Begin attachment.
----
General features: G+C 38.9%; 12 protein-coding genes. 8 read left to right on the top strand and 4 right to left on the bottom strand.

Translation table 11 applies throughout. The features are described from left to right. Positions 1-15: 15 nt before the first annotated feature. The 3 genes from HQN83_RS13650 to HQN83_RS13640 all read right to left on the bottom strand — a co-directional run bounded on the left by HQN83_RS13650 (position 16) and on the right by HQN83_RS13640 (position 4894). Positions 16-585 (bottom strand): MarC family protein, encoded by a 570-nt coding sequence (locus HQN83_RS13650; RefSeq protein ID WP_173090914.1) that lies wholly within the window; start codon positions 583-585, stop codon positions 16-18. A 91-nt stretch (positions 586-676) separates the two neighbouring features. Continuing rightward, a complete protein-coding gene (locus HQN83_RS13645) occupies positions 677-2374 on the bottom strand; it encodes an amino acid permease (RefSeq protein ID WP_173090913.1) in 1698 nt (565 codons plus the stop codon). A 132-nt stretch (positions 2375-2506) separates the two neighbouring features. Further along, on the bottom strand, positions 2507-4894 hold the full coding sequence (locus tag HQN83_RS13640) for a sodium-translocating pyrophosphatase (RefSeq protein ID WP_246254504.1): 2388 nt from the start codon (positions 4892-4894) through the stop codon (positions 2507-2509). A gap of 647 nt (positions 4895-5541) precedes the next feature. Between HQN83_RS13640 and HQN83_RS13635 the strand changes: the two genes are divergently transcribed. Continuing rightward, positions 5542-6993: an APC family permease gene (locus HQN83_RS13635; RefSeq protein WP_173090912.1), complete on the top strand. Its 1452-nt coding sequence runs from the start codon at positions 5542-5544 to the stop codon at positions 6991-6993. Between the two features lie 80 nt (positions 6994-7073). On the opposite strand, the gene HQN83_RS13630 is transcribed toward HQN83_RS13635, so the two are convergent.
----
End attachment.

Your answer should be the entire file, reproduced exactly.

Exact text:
General features: G+C 38.9%; 12 protein-coding genes. 8 read left to right on the top strand and 4 right to left on the bottom strand.

Translation table 11 applies throughout. The features are described from left to right. Positions 1-15: 15 nt before the first annotated feature. The 3 genes from HQN83_RS13650 to HQN83_RS13640 all read right to left on the bottom strand — a co-directional run bounded on the left by HQN83_RS13650 (position 16) and on the right by HQN83_RS13640 (position 4894). Positions 16-585 (bottom strand): MarC family protein, encoded by a 570-nt coding sequence (locus HQN83_RS13650; RefSeq protein ID WP_173090914.1) that lies wholly within the window; start codon positions 583-585, stop codon positions 16-18. A 91-nt stretch (positions 586-676) separates the two neighbouring features. Continuing rightward, a complete protein-coding gene (locus HQN83_RS13645) occupies positions 677-2374 on the bottom strand; it encodes an amino acid permease (RefSeq protein ID WP_173090913.1) in 1698 nt (565 codons plus the stop codon). A 132-nt stretch (positions 2375-2506) separates the two neighbouring features. Further along, on the bottom strand, positions 2507-4894 hold the full coding sequence (locus tag HQN83_RS13640) for a sodium-translocating pyrophosphatase (RefSeq protein ID WP_246254504.1): 2388 nt from the start codon (positions 4892-4894) through the stop codon (positions 2507-2509). A gap of 647 nt (positions 4895-5541) precedes the next feature. Between HQN83_RS13640 and HQN83_RS13635 the strand changes: the two genes are divergently transcribed. Continuing rightward, positions 5542-6993: an APC family permease gene (locus HQN83_RS13635; RefSeq protein WP_173090912.1), complete on the top strand. Its 1452-nt coding sequence runs from the start codon at positions 5542-5544 to the stop codon at positions 6991-6993. Between the two features lie 80 nt (positions 6994-7073). On the opposite strand, the gene HQN83_RS13630 is transcribed toward HQN83_RS13635, so the two are convergent.